Hot Off the Presses
Editor: Susan M. Lynch, Program Assistant, International Security Program; Web Manager, Science, Technology, and Public Policy Program
Keeper of the Nuclear Conscience: The Life and Work of Joseph Rotblat
By Andrew Brown, Associate, Project on Managing the Atom
Oxford University Press (February 2012)
Joseph Rotblat was the Jewish nuclear scientist whose disillusionment with nuclear weapons encouraged him to become one of the prime architects of the anti-nuclear movement, and resulted in his lifelong efforts to promote social responsibility in science. His founding of Pugwash and his humanitarian work ultimately led to his being awarded the Nobel Peace Prize.
Andrew Brown’s biography sets out a life whose work poses deep and important questions about science and society. This compelling account draws on full access to Rotblat’s archives and presents the full scope of his life: his childhood overcoming poverty and anti-Semitism, his efforts to become a scientist in Warsaw, his work on Britain's nuclear program, his lifelong dedication to peaceful causes, and his determination to uphold the ethical application of science. Ultimately, we discover a great man whose profound conscience shaped his life and work, and the legacy he leaves today.
"... [A] fine work that lucidly depicts the challenges faced by Rotblat and his Pugwash colleagues as they relentlessly pursued a more peaceful world."
“Brown's use of numerous interviews, including one with Rotblat himself, make for compelling reading. Overall, Keeper of the Nuclear Conscience is a fine work that lucidly depicts the challenges faced by Rotblat and his Pugwash colleagues as they relentlessly pursued a more peaceful world.”—Edwin Lyman, New ScientistM
Nuclear Energy and Global Governance: Ensuring Safety, Security and Non-proliferation
By Trevor Findlay, Research Fellow, International Security Program/Project on Managing the Atom
Routledge Global Security Studies (Paperback Edition)
Routledge (March 2012)
The threat of global warming, the energy demands of China, India, and other emerging economic powerhouses and the challenges facing traditional and alternative energy sources led many in the past decade to suggest that the early twentieth century would see a ‘renaissance’ in the use of nuclear energy for generating electricity. In response to the nuclear disaster at Fukushima, Japan, following the March 2011 earthquake and tsunami, many countries that were previously excited about the prospect of nuclear energy have now begun to reconsider.
This timely book examines comprehensively the drivers of and constraints on a prospective nuclear revival and its likely nature and scope. Of special interest are developing countries which aspire to have nuclear energy and which currently lack the infrastructure, experience, and regulatory structures to successfully manage such a major industrial enterprise. The Fukushima disaster has made such considerations even more pertinent: if a technologically sophisticated country like Japan has difficulties dealing with nuclear safety and security how much harder would it be for a newcomer to the technology.
“…[E]ssential reading for those wishing to comprehend the politics and policies behind nuclear technology.
“A truly unique and excellent work exploring the international governance architecture needed for nuclear power to flourish. Cutting across issues of nonproliferation, security, safety, and reliability, Nuclear Energy and Global Governance is essential reading for those wishing to comprehend the politics and policies behind nuclear technology.”—Benjamin K. Sovacool, author of The National Politics of Nuclear Power.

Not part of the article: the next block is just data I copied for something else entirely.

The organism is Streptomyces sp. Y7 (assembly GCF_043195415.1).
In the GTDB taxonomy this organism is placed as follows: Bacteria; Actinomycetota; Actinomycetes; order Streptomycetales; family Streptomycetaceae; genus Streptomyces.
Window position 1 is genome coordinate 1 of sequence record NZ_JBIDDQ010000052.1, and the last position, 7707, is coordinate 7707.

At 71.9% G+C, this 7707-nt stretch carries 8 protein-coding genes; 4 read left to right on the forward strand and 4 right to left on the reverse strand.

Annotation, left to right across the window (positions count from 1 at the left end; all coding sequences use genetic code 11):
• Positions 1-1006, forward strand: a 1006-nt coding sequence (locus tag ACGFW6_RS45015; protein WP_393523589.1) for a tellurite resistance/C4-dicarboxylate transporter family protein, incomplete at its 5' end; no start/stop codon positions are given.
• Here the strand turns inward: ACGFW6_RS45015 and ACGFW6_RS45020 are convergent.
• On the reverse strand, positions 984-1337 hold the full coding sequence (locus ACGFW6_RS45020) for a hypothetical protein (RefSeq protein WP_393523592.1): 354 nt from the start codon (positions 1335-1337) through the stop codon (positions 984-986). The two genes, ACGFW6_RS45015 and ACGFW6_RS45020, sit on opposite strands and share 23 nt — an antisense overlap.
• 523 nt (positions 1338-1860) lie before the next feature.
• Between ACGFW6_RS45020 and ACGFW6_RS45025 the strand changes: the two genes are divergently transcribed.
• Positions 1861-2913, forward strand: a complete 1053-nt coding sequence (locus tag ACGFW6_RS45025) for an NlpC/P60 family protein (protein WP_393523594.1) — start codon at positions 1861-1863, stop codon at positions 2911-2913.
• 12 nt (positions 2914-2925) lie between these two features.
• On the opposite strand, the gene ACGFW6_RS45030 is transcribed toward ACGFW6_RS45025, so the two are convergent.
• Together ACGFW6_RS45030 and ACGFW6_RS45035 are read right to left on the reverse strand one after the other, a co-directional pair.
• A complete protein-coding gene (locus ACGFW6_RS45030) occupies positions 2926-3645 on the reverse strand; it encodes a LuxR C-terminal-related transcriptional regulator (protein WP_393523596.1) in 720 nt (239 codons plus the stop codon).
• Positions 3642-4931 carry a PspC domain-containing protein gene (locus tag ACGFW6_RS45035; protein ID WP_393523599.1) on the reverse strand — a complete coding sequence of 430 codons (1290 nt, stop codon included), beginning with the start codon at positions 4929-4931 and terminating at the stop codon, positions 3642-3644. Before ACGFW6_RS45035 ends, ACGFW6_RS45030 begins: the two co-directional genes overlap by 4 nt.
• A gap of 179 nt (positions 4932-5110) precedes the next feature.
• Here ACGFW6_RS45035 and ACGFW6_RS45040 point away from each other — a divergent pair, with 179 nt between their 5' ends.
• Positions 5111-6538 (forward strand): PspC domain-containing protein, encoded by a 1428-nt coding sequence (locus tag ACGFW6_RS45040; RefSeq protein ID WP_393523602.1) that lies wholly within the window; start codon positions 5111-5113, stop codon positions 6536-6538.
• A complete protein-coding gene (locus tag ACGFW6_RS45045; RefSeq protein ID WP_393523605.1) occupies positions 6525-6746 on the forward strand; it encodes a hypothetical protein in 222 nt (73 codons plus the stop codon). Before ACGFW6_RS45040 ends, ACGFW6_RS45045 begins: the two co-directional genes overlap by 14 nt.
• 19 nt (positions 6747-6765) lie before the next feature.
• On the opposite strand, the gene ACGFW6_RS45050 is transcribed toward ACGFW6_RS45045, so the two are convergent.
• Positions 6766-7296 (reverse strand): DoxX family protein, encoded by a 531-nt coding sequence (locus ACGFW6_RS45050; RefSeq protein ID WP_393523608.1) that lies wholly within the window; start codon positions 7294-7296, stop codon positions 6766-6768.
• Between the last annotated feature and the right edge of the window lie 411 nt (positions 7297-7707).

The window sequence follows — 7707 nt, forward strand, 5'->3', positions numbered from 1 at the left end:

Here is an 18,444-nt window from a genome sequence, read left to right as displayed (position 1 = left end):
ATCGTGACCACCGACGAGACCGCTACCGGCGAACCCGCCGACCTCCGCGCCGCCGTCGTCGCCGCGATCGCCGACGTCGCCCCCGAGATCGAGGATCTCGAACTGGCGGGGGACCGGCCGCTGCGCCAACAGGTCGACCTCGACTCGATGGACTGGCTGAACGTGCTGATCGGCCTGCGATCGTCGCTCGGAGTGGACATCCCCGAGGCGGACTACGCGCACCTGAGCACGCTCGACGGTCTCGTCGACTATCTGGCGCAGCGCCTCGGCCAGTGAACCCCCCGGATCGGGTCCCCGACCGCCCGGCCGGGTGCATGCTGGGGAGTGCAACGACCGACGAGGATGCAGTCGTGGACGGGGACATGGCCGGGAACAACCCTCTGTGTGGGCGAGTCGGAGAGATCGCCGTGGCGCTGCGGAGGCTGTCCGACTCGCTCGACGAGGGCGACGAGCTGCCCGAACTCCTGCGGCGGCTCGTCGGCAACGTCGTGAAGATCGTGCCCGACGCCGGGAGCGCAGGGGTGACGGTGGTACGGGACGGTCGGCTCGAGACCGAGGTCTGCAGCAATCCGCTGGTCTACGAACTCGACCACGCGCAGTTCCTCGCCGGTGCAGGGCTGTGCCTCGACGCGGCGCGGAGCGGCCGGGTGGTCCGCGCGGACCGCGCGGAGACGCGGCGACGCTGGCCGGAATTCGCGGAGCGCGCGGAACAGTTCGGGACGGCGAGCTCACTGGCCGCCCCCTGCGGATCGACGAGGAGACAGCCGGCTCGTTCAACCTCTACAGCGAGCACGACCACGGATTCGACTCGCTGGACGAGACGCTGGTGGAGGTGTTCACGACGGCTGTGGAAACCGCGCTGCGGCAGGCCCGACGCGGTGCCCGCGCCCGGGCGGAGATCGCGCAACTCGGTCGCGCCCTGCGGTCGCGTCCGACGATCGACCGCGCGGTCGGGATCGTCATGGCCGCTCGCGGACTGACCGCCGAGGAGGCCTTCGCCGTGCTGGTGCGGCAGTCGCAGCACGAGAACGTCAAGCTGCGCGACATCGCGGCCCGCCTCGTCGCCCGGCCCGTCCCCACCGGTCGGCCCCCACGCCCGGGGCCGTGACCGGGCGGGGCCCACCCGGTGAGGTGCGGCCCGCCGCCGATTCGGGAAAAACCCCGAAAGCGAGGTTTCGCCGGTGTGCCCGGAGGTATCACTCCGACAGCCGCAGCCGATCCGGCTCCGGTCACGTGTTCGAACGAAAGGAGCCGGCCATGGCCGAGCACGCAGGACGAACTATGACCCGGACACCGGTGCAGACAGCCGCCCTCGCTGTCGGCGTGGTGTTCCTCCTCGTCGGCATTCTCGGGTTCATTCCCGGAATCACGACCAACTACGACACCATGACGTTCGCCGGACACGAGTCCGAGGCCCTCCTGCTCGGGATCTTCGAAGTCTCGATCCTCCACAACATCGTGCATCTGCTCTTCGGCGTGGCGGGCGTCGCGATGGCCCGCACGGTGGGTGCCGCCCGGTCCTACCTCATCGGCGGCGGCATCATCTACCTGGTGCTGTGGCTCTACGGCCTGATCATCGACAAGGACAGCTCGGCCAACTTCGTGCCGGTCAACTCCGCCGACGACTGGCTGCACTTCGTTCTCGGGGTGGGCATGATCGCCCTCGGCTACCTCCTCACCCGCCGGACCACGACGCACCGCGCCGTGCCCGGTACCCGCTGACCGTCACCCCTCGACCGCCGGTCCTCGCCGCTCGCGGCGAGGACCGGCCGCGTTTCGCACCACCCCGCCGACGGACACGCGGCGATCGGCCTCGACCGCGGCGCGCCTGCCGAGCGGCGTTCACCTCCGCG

Desert Dreams: The Quest for Arab Integration from the Arab Revolt to the Gulf Cooperation Council
By Justin Dargin, Former Associate and Research Fellow, Dubai Initiative
International Studies Library
Republic of Letters (2011)
This book discusses the history of Arab integration attempts from the late Ottoman period to the creation of the Gulf Cooperation Council (GCC). Although there is significant scholarship on the history of pan-Arab nationalism and the drive for disparate Arab nations to integrate, there is preciously little literature that seeks to understand the development of closer integration in the Gulf in the context of the long history amongst Arabs of the awareness that a common cultural and social nation exists that should politically and economically collaborate. This book reassesses the history of Arab integration, and argues convincingly, that while the more politically charged “unionist” attempts of Arab political integration may have failed, instead what we can anticipate, based on the illustration of the GCC, is deeper and closer economic, financial, political, and social coordination amongst various Arab countries.
Securitizing Balance of Power Theory: A Polymorphic Reconceptualization
By Ilai Saltzman, Former Research Fellow, International Security Program
Lexington Books (December 2011)
Securitizing Balance of Power Theory: A Polymorphic Reconceptualization examines different reactions to changes in the balance of power and the way different states formulate their grand strategies in order to engage these changes. Saltzman offers a neoclassical realist interpretation of the balance of power theory, making the case for a more inclusive theory which considers balance of security as well. The text empirically examines this new theory using two sets of historical cases: the British and Soviet responses to Nazi Germany, and the American and Chinese responses to the rise of Imperialist Japan, both during the interwar period. The second set of cases considers the Russian, North Korean, Chinese, and European Union’s response to post–Cold War America.
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